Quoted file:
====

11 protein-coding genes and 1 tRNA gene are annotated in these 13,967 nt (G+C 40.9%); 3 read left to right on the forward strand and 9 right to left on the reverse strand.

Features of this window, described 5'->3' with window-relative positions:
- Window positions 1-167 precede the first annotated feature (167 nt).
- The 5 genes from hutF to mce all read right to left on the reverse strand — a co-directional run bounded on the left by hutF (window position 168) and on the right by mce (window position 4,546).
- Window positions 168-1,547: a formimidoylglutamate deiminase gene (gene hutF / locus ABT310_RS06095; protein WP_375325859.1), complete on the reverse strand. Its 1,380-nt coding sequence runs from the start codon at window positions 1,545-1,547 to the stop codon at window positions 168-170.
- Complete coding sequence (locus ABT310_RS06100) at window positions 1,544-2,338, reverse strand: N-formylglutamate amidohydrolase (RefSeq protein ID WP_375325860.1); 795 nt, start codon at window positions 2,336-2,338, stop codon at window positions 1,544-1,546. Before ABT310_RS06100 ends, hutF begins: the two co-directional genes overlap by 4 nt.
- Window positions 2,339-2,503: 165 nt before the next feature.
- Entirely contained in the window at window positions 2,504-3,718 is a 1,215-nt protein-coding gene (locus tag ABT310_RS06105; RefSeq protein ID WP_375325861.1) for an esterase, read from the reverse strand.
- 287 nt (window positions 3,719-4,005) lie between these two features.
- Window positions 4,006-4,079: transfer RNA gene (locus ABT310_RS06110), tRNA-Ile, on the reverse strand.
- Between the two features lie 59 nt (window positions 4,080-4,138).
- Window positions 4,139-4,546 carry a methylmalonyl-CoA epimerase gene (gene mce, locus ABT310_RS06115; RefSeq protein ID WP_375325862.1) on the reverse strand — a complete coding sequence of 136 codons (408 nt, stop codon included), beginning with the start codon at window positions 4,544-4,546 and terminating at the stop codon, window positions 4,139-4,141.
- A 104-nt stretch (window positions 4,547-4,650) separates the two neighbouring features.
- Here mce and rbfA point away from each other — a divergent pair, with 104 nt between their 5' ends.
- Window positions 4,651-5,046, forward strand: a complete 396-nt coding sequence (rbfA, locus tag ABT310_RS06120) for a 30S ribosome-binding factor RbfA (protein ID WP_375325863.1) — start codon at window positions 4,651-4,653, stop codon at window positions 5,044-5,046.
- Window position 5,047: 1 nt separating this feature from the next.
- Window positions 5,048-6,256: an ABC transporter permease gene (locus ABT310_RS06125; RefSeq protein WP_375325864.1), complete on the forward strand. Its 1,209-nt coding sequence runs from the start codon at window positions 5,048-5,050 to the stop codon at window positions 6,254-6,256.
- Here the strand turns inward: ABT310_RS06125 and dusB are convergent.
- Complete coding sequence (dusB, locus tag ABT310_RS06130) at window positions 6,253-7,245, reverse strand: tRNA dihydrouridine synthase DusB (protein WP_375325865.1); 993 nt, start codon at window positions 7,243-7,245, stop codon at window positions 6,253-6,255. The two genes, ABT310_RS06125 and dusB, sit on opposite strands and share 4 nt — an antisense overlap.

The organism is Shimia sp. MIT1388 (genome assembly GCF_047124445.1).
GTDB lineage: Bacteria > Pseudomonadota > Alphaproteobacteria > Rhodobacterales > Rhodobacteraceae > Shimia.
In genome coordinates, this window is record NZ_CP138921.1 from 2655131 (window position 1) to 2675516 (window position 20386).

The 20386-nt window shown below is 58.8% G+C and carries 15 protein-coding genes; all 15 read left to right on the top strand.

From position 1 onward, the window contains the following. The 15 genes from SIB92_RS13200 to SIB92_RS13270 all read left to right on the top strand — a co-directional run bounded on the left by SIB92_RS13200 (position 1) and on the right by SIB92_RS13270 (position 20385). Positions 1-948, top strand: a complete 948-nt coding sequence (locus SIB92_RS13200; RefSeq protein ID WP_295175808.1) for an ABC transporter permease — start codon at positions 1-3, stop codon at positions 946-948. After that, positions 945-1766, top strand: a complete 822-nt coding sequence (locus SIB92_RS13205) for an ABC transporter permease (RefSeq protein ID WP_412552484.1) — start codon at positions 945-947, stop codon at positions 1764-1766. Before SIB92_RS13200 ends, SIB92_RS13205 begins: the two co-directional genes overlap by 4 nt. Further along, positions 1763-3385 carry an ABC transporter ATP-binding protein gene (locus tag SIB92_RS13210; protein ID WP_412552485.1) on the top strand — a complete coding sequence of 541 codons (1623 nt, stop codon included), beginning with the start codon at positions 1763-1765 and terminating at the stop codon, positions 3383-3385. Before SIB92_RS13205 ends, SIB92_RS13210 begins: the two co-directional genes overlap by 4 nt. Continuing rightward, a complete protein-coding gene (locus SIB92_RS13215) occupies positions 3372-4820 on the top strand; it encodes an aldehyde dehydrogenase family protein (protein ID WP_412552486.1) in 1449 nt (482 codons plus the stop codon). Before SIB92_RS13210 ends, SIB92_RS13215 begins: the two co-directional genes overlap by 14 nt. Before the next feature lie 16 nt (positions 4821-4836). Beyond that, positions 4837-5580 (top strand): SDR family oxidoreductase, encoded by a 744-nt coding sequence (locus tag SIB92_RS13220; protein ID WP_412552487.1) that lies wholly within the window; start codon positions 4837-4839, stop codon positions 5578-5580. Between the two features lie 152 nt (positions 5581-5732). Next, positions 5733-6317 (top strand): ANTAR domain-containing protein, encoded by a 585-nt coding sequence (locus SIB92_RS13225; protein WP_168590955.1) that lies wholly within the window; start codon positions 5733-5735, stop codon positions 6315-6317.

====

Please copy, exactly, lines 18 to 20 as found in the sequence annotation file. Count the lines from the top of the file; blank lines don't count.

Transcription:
- Here the strand turns inward: ABT310_RS06125 and dusB are convergent.
- Complete coding sequence (dusB, locus tag ABT310_RS06130) at window positions 6,253-7,245, reverse strand: tRNA dihydrouridine synthase DusB (protein WP_375325865.1); 993 nt, start codon at window positions 7,243-7,245, stop codon at window positions 6,253-6,255. The two genes, ABT310_RS06125 and dusB, sit on opposite strands and share 4 nt — an antisense overlap.

The organism is Shimia sp. MIT1388 (genome assembly GCF_047124445.1).